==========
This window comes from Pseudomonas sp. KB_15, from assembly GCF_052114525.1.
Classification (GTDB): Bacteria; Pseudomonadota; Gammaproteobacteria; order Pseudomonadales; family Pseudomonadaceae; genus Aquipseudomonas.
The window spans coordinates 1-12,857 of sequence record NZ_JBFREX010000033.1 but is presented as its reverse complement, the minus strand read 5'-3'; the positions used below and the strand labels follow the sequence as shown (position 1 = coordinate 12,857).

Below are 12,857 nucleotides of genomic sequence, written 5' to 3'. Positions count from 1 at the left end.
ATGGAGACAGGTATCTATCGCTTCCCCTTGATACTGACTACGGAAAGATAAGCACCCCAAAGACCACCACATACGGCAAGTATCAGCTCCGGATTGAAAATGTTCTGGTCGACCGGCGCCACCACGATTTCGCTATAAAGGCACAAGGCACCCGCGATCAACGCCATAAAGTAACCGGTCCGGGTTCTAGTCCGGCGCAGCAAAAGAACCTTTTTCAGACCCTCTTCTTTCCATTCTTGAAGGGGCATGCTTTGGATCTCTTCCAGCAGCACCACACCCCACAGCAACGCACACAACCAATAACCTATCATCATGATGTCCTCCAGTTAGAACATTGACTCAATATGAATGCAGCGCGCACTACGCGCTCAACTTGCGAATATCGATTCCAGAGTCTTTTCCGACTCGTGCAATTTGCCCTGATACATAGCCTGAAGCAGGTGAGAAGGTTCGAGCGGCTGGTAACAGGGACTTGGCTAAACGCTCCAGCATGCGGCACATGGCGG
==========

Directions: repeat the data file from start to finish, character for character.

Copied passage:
This window comes from Pseudomonas sp. KB_15, from assembly GCF_052114525.1.
Classification (GTDB): Bacteria; Pseudomonadota; Gammaproteobacteria; order Pseudomonadales; family Pseudomonadaceae; genus Aquipseudomonas.
The window spans coordinates 1-12,857 of sequence record NZ_JBFREX010000033.1 but is presented as its reverse complement, the minus strand read 5'-3'; the positions used below and the strand labels follow the sequence as shown (position 1 = coordinate 12,857).

Below are 12,857 nucleotides of genomic sequence, written 5' to 3'. Positions count from 1 at the left end.
ATGGAGACAGGTATCTATCGCTTCCCCTTGATACTGACTACGGAAAGATAAGCACCCCAAAGACCACCACATACGGCAAGTATCAGCTCCGGATTGAAAATGTTCTGGTCGACCGGCGCCACCACGATTTCGCTATAAAGGCACAAGGCACCCGCGATCAACGCCATAAAGTAACCGGTCCGGGTTCTAGTCCGGCGCAGCAAAAGAACCTTTTTCAGACCCTCTTCTTTCCATTCTTGAAGGGGCATGCTTTGGATCTCTTCCAGCAGCACCACACCCCACAGCAACGCACACAACCAATAACCTATCATCATGATGTCCTCCAGTTAGAACATTGACTCAATATGAATGCAGCGCGCACTACGCGCTCAACTTGCGAATATCGATTCCAGAGTCTTTTCCGACTCGTGCAATTTGCCCTGATACATAGCCTGAAGCAGGTGAGAAGGTTCGAGCGGCTGGTAACAGGGACTTGGCTAAACGCTCCAGCATGCGGCACATGGCGG